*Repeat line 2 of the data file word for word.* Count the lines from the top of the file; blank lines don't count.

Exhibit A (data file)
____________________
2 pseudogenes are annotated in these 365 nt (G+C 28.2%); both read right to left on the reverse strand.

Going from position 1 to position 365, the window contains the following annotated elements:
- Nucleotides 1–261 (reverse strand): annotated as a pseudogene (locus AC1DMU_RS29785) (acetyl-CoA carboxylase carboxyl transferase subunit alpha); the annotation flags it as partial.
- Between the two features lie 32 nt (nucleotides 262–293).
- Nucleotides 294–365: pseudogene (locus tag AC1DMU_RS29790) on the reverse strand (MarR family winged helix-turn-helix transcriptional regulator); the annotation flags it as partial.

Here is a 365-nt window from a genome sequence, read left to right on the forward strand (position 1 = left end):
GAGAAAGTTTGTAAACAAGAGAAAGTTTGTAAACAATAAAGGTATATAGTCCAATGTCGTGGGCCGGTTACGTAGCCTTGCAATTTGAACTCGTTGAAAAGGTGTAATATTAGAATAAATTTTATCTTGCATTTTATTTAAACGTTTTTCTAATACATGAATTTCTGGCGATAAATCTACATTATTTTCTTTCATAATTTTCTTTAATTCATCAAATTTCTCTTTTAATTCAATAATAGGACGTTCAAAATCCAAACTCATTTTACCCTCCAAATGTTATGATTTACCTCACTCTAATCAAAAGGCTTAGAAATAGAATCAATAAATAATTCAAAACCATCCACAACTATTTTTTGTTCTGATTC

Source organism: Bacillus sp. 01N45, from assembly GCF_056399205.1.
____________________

Going from position 1 to position 365, the window contains the following annotated elements: